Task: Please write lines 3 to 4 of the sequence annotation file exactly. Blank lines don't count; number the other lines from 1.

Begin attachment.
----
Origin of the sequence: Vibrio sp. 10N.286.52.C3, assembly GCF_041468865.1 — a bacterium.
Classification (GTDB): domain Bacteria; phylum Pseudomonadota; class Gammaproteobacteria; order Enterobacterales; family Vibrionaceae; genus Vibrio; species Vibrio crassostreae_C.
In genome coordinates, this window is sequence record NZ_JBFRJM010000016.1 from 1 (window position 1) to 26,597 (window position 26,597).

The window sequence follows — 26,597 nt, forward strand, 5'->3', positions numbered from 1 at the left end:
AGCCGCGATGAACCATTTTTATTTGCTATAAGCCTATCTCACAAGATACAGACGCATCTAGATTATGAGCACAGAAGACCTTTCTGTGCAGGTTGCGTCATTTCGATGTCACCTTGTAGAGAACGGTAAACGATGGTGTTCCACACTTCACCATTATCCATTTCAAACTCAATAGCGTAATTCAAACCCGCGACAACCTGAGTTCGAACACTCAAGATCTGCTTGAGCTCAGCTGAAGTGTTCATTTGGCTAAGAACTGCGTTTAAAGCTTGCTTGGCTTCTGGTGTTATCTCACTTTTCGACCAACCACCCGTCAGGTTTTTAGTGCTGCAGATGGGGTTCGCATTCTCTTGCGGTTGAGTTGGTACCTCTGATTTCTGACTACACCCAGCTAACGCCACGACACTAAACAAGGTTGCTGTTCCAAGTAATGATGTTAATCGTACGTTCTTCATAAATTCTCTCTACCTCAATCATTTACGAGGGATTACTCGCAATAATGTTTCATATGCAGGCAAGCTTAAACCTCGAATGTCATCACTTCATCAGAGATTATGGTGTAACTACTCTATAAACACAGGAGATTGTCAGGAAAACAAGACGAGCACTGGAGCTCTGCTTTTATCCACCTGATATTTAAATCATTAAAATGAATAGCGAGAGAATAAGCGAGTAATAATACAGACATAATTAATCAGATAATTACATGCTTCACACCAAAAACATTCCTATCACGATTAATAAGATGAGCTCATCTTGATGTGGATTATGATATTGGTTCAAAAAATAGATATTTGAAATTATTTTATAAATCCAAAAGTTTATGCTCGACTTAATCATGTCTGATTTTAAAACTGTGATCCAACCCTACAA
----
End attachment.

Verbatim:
In genome coordinates, this window is sequence record NZ_JBFRJM010000016.1 from 1 (window position 1) to 26,597 (window position 26,597).

The window sequence follows — 26,597 nt, forward strand, 5'->3', positions numbered from 1 at the left end: